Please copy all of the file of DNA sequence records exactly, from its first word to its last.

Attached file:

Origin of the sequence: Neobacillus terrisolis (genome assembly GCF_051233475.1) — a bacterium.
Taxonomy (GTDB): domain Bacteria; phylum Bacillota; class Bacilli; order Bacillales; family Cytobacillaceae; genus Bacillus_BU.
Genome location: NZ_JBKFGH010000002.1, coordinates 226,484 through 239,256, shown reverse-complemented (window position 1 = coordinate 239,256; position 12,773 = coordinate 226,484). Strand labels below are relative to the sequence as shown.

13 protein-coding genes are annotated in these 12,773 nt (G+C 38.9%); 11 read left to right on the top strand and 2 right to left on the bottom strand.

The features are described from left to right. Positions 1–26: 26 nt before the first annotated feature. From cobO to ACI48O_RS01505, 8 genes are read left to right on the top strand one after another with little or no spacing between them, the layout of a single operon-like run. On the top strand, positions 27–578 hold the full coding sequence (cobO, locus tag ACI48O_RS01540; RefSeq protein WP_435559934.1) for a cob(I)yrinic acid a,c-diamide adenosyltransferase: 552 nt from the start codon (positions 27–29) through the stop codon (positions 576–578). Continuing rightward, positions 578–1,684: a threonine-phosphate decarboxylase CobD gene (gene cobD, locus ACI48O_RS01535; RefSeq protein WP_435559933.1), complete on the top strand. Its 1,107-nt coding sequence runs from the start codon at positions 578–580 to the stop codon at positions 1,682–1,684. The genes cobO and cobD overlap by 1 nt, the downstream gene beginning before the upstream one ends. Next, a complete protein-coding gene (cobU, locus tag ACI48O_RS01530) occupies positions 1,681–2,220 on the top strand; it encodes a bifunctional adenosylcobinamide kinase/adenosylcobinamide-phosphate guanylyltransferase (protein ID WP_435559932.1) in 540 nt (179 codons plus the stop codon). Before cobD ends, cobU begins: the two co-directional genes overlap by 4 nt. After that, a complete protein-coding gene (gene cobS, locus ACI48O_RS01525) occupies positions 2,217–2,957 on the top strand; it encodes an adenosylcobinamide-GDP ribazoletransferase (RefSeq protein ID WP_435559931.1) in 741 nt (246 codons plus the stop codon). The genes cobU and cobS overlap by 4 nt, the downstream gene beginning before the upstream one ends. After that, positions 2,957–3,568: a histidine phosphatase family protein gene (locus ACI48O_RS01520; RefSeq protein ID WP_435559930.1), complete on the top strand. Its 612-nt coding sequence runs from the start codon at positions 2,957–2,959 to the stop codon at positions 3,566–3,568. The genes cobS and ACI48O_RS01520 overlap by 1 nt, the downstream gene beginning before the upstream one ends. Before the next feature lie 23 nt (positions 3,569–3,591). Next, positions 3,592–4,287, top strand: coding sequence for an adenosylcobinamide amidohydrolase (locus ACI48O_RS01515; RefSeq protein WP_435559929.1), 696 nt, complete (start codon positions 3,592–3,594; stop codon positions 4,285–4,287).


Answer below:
Origin of the sequence: Neobacillus terrisolis (genome assembly GCF_051233475.1) — a bacterium.
Taxonomy (GTDB): domain Bacteria; phylum Bacillota; class Bacilli; order Bacillales; family Cytobacillaceae; genus Bacillus_BU.
Genome location: NZ_JBKFGH010000002.1, coordinates 226,484 through 239,256, shown reverse-complemented (window position 1 = coordinate 239,256; position 12,773 = coordinate 226,484). Strand labels below are relative to the sequence as shown.

13 protein-coding genes are annotated in these 12,773 nt (G+C 38.9%); 11 read left to right on the top strand and 2 right to left on the bottom strand.

The features are described from left to right. Positions 1–26: 26 nt before the first annotated feature. From cobO to ACI48O_RS01505, 8 genes are read left to right on the top strand one after another with little or no spacing between them, the layout of a single operon-like run. On the top strand, positions 27–578 hold the full coding sequence (cobO, locus tag ACI48O_RS01540; RefSeq protein WP_435559934.1) for a cob(I)yrinic acid a,c-diamide adenosyltransferase: 552 nt from the start codon (positions 27–29) through the stop codon (positions 576–578). Continuing rightward, positions 578–1,684: a threonine-phosphate decarboxylase CobD gene (gene cobD, locus ACI48O_RS01535; RefSeq protein WP_435559933.1), complete on the top strand. Its 1,107-nt coding sequence runs from the start codon at positions 578–580 to the stop codon at positions 1,682–1,684. The genes cobO and cobD overlap by 1 nt, the downstream gene beginning before the upstream one ends. Next, a complete protein-coding gene (cobU, locus tag ACI48O_RS01530) occupies positions 1,681–2,220 on the top strand; it encodes a bifunctional adenosylcobinamide kinase/adenosylcobinamide-phosphate guanylyltransferase (protein ID WP_435559932.1) in 540 nt (179 codons plus the stop codon). Before cobD ends, cobU begins: the two co-directional genes overlap by 4 nt. After that, a complete protein-coding gene (gene cobS, locus ACI48O_RS01525) occupies positions 2,217–2,957 on the top strand; it encodes an adenosylcobinamide-GDP ribazoletransferase (RefSeq protein ID WP_435559931.1) in 741 nt (246 codons plus the stop codon). The genes cobU and cobS overlap by 4 nt, the downstream gene beginning before the upstream one ends. After that, positions 2,957–3,568: a histidine phosphatase family protein gene (locus ACI48O_RS01520; RefSeq protein ID WP_435559930.1), complete on the top strand. Its 612-nt coding sequence runs from the start codon at positions 2,957–2,959 to the stop codon at positions 3,566–3,568. The genes cobS and ACI48O_RS01520 overlap by 1 nt, the downstream gene beginning before the upstream one ends. Before the next feature lie 23 nt (positions 3,569–3,591). Next, positions 3,592–4,287, top strand: coding sequence for an adenosylcobinamide amidohydrolase (locus ACI48O_RS01515; RefSeq protein WP_435559929.1), 696 nt, complete (start codon positions 3,592–3,594; stop codon positions 4,285–4,287).